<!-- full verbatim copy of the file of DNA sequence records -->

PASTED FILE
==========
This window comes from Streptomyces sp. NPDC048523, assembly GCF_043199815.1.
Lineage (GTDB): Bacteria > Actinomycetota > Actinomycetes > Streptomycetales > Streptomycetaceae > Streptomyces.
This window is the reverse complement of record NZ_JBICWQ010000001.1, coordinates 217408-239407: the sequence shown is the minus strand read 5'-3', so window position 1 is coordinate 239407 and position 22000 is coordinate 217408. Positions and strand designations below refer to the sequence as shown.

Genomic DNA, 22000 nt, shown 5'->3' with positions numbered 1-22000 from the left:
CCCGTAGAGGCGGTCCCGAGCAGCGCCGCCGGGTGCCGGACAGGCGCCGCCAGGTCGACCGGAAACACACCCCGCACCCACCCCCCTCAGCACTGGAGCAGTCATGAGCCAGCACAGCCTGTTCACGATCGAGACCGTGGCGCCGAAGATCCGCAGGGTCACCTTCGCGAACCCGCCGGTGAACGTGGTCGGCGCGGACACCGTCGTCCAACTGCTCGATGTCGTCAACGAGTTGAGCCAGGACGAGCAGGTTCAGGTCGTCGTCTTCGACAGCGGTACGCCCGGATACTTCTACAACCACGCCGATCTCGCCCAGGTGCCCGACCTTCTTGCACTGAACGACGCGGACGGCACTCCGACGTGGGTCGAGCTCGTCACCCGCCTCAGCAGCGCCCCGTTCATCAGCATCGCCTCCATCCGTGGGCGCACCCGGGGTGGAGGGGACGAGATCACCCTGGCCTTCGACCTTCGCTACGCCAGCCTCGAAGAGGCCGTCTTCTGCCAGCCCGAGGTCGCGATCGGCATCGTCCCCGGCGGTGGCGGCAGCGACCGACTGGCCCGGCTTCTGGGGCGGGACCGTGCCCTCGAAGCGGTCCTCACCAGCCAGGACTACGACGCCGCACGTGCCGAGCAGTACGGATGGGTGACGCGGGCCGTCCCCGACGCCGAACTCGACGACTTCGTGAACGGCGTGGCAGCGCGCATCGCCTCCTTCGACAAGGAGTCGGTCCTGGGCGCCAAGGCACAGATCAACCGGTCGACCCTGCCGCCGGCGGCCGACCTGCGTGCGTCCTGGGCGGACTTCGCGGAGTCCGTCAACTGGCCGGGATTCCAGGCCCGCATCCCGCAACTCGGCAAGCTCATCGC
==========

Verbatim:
This window comes from Streptomyces sp. NPDC048523, assembly GCF_043199815.1.
Lineage (GTDB): Bacteria > Actinomycetota > Actinomycetes > Streptomycetales > Streptomycetaceae > Streptomyces.
This window is the reverse complement of record NZ_JBICWQ010000001.1, coordinates 217408-239407: the sequence shown is the minus strand read 5'-3', so window position 1 is coordinate 239407 and position 22000 is coordinate 217408. Positions and strand designations below refer to the sequence as shown.

Genomic DNA, 22000 nt, shown 5'->3' with positions numbered 1-22000 from the left:
CCCGTAGAGGCGGTCCCGAGCAGCGCCGCCGGGTGCCGGACAGGCGCCGCCAGGTCGACCGGAAACACACCCCGCACCCACCCCCCTCAGCACTGGAGCAGTCATGAGCCAGCACAGCCTGTTCACGATCGAGACCGTGGCGCCGAAGATCCGCAGGGTCACCTTCGCGAACCCGCCGGTGAACGTGGTCGGCGCGGACACCGTCGTCCAACTGCTCGATGTCGTCAACGAGTTGAGCCAGGACGAGCAGGTTCAGGTCGTCGTCTTCGACAGCGGTACGCCCGGATACTTCTACAACCACGCCGATCTCGCCCAGGTGCCCGACCTTCTTGCACTGAACGACGCGGACGGCACTCCGACGTGGGTCGAGCTCGTCACCCGCCTCAGCAGCGCCCCGTTCATCAGCATCGCCTCCATCCGTGGGCGCACCCGGGGTGGAGGGGACGAGATCACCCTGGCCTTCGACCTTCGCTACGCCAGCCTCGAAGAGGCCGTCTTCTGCCAGCCCGAGGTCGCGATCGGCATCGTCCCCGGCGGTGGCGGCAGCGACCGACTGGCCCGGCTTCTGGGGCGGGACCGTGCCCTCGAAGCGGTCCTCACCAGCCAGGACTACGACGCCGCACGTGCCGAGCAGTACGGATGGGTGACGCGGGCCGTCCCCGACGCCGAACTCGACGACTTCGTGAACGGCGTGGCAGCGCGCATCGCCTCCTTCGACAAGGAGTCGGTCCTGGGCGCCAAGGCACAGATCAACCGGTCGACCCTGCCGCCGGCGGCCGACCTGCGTGCGTCCTGGGCGGACTTCGCGGAGTCCGTCAACTGGCCGGGATTCCAGGCCCGCATCCCGCAACTCGGCAAGCTCATCGC